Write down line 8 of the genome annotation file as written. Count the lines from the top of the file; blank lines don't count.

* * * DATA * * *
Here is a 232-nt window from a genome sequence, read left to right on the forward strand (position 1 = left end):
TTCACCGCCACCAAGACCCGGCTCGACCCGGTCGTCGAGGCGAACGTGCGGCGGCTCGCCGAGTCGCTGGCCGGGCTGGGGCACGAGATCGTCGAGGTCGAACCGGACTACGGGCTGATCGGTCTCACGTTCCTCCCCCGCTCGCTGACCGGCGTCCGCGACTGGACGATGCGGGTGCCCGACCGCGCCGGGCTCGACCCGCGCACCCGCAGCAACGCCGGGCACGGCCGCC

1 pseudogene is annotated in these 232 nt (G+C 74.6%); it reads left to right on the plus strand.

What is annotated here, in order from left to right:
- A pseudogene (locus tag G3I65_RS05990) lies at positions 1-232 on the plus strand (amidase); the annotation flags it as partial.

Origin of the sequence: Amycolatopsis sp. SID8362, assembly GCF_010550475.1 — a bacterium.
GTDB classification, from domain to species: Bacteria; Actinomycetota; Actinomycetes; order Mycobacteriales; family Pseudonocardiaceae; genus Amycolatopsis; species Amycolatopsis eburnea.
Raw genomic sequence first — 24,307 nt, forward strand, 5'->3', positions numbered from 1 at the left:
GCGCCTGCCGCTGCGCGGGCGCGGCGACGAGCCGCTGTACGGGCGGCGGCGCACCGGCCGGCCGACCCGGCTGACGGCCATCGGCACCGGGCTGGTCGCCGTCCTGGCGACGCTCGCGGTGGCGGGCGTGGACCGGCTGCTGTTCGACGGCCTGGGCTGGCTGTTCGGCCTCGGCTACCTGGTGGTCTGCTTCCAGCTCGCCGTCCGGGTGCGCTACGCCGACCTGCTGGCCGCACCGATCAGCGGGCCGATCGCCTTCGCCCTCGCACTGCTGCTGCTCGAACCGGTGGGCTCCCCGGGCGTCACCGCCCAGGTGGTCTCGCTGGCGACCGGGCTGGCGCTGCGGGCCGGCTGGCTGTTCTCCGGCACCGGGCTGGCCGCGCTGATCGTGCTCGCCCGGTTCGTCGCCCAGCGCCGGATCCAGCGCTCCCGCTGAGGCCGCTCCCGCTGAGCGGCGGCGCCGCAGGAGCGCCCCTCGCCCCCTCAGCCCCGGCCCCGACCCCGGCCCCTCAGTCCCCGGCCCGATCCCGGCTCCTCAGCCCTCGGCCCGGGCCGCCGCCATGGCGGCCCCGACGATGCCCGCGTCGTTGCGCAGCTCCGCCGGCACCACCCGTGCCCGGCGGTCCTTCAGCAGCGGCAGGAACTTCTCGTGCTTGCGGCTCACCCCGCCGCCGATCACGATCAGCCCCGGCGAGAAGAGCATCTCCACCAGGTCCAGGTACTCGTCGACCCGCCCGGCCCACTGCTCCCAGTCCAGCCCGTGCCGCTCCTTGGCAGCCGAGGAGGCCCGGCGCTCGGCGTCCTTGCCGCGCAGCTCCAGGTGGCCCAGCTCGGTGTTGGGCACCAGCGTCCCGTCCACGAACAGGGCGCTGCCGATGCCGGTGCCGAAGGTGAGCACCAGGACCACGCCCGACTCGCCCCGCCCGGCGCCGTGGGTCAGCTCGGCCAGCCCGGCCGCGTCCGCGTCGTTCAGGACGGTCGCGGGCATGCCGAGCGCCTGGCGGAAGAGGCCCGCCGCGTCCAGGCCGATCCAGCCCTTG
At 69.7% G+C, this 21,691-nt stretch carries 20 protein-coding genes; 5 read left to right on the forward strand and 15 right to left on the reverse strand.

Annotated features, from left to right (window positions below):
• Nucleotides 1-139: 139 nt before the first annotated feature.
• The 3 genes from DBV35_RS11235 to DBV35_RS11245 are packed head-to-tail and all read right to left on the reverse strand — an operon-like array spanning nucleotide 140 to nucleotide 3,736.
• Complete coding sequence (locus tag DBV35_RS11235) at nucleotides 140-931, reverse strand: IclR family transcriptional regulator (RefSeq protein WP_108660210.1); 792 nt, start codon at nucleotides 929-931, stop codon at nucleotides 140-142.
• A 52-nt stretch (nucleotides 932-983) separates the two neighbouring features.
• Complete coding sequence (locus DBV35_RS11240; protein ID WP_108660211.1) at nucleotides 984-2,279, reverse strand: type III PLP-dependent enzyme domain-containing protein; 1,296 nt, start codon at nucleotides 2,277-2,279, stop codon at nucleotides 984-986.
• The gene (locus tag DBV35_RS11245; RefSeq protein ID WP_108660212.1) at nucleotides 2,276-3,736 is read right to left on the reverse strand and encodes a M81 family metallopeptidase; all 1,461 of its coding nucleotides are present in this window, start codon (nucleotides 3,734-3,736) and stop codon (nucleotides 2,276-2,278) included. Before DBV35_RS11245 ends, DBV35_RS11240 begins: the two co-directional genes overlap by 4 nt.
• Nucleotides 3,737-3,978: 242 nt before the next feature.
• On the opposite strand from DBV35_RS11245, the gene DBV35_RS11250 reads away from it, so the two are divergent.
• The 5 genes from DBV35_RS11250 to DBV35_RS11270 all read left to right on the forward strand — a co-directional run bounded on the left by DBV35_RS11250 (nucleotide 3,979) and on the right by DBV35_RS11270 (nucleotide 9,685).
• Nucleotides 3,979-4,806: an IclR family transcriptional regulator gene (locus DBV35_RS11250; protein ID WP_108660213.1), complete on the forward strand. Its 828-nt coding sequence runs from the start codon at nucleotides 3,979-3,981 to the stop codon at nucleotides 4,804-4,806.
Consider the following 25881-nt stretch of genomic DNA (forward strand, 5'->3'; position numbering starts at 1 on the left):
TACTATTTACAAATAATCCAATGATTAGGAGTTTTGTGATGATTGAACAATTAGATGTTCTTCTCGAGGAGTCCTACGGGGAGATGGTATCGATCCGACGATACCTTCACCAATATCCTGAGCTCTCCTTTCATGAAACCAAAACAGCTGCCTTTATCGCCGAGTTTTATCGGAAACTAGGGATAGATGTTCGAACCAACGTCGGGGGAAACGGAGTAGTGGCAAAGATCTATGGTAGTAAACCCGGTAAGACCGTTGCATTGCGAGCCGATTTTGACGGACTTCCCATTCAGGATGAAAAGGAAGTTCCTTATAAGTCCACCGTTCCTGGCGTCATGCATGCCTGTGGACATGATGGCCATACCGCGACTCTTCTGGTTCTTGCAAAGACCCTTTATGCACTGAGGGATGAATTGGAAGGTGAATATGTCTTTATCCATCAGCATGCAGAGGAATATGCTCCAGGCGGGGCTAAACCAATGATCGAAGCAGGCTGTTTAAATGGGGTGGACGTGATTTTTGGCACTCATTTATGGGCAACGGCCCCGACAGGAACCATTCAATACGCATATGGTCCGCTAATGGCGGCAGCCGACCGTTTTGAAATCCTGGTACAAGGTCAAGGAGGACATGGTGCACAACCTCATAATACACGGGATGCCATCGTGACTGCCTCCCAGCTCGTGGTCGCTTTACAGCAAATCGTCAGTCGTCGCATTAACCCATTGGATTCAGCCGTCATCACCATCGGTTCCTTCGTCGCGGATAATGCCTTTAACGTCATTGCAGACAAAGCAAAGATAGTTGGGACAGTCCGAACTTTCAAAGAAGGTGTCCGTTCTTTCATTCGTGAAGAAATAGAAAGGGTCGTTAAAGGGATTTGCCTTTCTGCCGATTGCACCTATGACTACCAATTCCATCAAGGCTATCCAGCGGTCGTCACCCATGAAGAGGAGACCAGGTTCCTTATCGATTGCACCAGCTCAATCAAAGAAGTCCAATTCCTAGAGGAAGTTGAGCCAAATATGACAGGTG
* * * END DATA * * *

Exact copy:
Raw genomic sequence first — 24,307 nt, forward strand, 5'->3', positions numbered from 1 at the left: